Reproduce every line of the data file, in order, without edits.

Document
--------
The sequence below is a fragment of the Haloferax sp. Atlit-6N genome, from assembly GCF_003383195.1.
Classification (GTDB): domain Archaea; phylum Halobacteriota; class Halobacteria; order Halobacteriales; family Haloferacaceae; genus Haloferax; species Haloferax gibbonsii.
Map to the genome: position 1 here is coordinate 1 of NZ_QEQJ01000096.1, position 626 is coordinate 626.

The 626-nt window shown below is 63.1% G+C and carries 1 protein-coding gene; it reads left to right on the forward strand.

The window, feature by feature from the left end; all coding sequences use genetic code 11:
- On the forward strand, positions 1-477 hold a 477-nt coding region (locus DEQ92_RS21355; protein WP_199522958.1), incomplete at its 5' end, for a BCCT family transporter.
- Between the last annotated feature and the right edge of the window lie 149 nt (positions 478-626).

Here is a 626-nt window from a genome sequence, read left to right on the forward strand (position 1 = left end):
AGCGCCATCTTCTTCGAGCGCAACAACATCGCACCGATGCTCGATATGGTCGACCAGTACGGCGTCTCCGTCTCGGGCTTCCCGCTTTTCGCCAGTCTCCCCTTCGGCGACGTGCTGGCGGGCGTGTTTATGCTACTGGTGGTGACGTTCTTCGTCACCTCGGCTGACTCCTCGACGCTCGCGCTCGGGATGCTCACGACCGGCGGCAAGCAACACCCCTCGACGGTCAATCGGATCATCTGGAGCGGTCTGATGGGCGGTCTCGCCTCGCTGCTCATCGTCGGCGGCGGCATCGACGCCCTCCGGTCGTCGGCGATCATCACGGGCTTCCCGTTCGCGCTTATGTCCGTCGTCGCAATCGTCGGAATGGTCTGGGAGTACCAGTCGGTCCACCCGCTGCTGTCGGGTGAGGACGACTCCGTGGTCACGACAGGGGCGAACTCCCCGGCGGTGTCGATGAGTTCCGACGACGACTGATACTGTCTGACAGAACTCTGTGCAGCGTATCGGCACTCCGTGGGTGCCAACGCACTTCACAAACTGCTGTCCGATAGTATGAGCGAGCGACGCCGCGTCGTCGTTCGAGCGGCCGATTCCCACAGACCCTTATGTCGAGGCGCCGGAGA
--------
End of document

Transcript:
The sequence below is a fragment of the Haloferax sp. Atlit-6N genome, from assembly GCF_003383195.1.
Classification (GTDB): domain Archaea; phylum Halobacteriota; class Halobacteria; order Halobacteriales; family Haloferacaceae; genus Haloferax; species Haloferax gibbonsii.
Map to the genome: position 1 here is coordinate 1 of NZ_QEQJ01000096.1, position 626 is coordinate 626.

The 626-nt window shown below is 63.1% G+C and carries 1 protein-coding gene; it reads left to right on the forward strand.

The window, feature by feature from the left end; all coding sequences use genetic code 11:
- On the forward strand, positions 1-477 hold a 477-nt coding region (locus DEQ92_RS21355; protein WP_199522958.1), incomplete at its 5' end, for a BCCT family transporter.
- Between the last annotated feature and the right edge of the window lie 149 nt (positions 478-626).

Here is a 626-nt window from a genome sequence, read left to right on the forward strand (position 1 = left end):
AGCGCCATCTTCTTCGAGCGCAACAACATCGCACCGATGCTCGATATGGTCGACCAGTACGGCGTCTCCGTCTCGGGCTTCCCGCTTTTCGCCAGTCTCCCCTTCGGCGACGTGCTGGCGGGCGTGTTTATGCTACTGGTGGTGACGTTCTTCGTCACCTCGGCTGACTCCTCGACGCTCGCGCTCGGGATGCTCACGACCGGCGGCAAGCAACACCCCTCGACGGTCAATCGGATCATCTGGAGCGGTCTGATGGGCGGTCTCGCCTCGCTGCTCATCGTCGGCGGCGGCATCGACGCCCTCCGGTCGTCGGCGATCATCACGGGCTTCCCGTTCGCGCTTATGTCCGTCGTCGCAATCGTCGGAATGGTCTGGGAGTACCAGTCGGTCCACCCGCTGCTGTCGGGTGAGGACGACTCCGTGGTCACGACAGGGGCGAACTCCCCGGCGGTGTCGATGAGTTCCGACGACGACTGATACTGTCTGACAGAACTCTGTGCAGCGTATCGGCACTCCGTGGGTGCCAACGCACTTCACAAACTGCTGTCCGATAGTATGAGCGAGCGACGCCGCGTCGTCGTTCGAGCGGCCGATTCCCACAGACCCTTATGTCGAGGCGCCGGAGA